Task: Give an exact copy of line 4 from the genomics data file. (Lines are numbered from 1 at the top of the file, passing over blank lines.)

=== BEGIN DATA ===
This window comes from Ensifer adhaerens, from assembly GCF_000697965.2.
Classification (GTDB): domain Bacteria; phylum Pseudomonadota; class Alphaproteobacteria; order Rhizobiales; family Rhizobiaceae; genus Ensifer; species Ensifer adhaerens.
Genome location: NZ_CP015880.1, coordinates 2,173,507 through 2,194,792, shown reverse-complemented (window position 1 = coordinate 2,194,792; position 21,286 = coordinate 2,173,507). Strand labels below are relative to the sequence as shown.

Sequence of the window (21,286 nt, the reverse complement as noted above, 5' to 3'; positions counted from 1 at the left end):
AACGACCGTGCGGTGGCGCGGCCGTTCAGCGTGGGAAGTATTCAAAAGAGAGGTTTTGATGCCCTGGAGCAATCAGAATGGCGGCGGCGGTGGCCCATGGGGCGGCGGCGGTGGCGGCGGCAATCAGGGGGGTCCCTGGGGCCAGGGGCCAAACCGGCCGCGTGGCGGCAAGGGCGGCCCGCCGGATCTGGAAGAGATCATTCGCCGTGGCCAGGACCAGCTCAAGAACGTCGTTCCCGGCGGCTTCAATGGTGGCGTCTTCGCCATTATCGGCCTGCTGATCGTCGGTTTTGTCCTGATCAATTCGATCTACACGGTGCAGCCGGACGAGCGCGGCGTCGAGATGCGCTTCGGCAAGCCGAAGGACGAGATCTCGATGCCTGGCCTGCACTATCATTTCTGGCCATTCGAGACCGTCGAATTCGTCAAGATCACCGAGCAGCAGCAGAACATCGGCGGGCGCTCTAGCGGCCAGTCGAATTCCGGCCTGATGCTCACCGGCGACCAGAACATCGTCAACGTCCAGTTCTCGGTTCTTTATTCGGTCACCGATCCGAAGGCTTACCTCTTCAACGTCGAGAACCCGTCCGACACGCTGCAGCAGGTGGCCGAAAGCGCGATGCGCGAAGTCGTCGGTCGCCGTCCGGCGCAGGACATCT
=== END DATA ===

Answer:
Sequence of the window (21,286 nt, the reverse complement as noted above, 5' to 3'; positions counted from 1 at the left end):